Ecological strategies shape the insurance potential of biodiversity

Migue Matias, Nicolas Mouquet, Claire Barbera and Marine Combe have published a paper in Frontiers in Microbiology where they illustrate both with microbes and simulations how the insurance potential of biodiversity varies depending on species strategies (specialists vs. generalists).

Matias M, Combe M, Barbera C, Mouquet N (2013) Ecological strategies shape the insurance potential of biodiversity. Frontiers in Microbiology 3: 1-9.

Biodiversity is thought to provide insurance for ecosystem functioning under heterogeneous environments; however, such insurance potential is under serious threat following unprecedented loss of biodiversity. One of the key mechanism underlying ecological insurance is that niche differentiation allows asynchronous responses to fluctuating environments, although the role of different ecological strategies (e.g., specialists vs. generalists) has yet to be formally evaluated. We present here a simple experimental study that illustrates how different ecological strategies (i.e., generalists vs. specialists) can shape the biodiversity-insurance relationship. We assembled microcosm of generalists and specialist bacteria over a gradient of salinity and found that, bacterial communities made up of generalists were more productive and more stable over time under environmental fluctuations. We discuss our results in context with simple theoretical predictions and propose future directions for biological insurance theory. We argue that beyond species richness itself, it is essential to incorporate the distribution of ecological strategies across relevant environmental gradients as predictors of the insurance potential of biodiversity in natural ecosystems.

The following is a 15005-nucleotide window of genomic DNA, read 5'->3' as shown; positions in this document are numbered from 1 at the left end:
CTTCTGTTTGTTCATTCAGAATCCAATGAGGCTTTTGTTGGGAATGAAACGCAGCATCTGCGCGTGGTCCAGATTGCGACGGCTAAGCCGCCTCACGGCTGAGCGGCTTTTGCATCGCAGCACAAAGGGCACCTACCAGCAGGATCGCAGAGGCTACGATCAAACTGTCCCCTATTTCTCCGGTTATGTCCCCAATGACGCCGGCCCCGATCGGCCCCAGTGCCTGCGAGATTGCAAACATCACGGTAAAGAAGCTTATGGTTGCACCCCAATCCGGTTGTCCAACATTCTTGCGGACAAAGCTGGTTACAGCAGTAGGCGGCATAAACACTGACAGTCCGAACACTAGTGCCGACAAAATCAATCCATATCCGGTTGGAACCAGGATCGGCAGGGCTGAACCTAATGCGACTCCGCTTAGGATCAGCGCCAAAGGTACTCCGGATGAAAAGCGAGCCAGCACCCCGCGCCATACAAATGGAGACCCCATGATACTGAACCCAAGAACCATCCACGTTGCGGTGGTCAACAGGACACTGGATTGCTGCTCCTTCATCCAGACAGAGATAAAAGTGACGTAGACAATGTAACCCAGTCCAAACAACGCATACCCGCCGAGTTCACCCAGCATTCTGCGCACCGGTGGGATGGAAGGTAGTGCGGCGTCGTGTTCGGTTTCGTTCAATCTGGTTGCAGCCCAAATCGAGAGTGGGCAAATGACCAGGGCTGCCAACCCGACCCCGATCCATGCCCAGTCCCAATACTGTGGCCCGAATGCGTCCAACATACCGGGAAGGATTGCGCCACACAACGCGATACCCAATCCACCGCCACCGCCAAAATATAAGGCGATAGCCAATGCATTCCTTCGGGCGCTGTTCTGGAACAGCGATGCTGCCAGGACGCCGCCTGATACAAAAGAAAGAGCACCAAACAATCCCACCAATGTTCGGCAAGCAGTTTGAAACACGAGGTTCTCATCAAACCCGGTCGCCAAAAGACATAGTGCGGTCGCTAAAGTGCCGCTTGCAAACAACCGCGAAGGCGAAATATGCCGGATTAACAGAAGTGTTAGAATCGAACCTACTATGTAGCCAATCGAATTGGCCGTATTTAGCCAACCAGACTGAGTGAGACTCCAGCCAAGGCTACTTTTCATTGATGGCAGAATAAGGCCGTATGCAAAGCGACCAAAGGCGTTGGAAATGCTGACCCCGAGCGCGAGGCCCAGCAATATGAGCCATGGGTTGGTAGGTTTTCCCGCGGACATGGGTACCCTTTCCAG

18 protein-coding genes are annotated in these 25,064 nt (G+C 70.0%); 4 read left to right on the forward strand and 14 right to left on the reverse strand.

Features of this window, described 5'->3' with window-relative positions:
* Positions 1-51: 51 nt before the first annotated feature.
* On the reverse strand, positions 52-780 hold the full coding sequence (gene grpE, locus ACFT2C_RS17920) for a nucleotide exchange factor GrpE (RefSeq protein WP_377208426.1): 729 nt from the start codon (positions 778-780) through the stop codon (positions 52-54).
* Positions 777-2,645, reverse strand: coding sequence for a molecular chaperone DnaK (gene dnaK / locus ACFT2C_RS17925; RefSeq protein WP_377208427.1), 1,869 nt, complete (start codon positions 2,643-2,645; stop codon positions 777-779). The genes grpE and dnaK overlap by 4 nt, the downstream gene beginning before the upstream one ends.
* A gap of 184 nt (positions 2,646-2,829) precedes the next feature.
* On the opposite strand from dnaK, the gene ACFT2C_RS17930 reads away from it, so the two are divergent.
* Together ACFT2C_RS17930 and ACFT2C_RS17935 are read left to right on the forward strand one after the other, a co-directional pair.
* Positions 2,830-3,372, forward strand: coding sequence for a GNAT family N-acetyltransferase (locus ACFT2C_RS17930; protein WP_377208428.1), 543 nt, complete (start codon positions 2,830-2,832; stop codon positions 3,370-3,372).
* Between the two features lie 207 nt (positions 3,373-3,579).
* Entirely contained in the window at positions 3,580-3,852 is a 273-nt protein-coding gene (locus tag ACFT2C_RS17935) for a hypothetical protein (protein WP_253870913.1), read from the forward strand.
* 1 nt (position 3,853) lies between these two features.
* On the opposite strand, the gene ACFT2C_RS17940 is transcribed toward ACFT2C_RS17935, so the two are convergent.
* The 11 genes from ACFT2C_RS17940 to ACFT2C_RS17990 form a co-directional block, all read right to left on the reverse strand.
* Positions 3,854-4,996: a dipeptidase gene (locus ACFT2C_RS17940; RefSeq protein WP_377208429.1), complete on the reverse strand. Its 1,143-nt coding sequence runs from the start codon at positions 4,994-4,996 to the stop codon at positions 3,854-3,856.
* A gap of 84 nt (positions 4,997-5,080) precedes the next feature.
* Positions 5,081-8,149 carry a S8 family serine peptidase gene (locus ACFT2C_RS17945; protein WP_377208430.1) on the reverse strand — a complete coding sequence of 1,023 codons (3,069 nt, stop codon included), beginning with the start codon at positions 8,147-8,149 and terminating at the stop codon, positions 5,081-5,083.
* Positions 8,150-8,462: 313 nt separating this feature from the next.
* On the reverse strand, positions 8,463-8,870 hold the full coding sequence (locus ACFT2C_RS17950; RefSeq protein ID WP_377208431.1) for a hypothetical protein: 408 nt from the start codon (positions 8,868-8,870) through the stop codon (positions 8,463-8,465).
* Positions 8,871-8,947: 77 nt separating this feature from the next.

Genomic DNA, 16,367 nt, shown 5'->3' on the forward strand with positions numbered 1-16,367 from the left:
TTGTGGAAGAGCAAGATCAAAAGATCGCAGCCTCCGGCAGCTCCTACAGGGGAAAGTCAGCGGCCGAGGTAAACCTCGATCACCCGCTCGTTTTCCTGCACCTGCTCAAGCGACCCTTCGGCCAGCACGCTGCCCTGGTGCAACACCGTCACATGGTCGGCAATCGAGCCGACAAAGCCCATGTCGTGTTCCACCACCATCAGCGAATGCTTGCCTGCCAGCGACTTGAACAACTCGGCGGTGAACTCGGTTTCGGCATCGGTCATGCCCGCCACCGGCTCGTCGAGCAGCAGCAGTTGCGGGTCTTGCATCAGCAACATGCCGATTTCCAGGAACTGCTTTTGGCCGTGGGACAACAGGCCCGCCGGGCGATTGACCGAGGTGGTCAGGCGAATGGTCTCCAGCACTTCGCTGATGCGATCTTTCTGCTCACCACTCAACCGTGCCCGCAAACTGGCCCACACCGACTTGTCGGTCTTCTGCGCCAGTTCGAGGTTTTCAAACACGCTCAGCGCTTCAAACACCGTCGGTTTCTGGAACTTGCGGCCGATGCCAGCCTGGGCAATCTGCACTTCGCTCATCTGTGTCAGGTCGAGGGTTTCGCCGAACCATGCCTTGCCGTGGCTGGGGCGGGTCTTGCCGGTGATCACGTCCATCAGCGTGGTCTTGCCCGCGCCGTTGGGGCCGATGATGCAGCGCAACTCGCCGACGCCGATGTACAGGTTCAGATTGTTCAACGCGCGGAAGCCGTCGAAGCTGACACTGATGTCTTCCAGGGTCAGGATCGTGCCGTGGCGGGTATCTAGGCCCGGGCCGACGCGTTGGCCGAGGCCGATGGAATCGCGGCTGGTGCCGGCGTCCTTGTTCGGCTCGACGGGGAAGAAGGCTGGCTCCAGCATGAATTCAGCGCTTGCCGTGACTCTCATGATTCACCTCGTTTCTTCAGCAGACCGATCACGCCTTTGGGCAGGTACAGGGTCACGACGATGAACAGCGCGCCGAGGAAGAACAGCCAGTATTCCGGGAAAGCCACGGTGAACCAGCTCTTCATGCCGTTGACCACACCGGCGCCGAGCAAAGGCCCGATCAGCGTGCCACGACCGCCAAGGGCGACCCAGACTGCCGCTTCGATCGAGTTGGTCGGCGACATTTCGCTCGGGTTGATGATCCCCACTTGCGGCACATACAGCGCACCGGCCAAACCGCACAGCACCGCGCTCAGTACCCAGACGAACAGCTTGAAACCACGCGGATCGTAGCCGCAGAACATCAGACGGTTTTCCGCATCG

Comments are closed.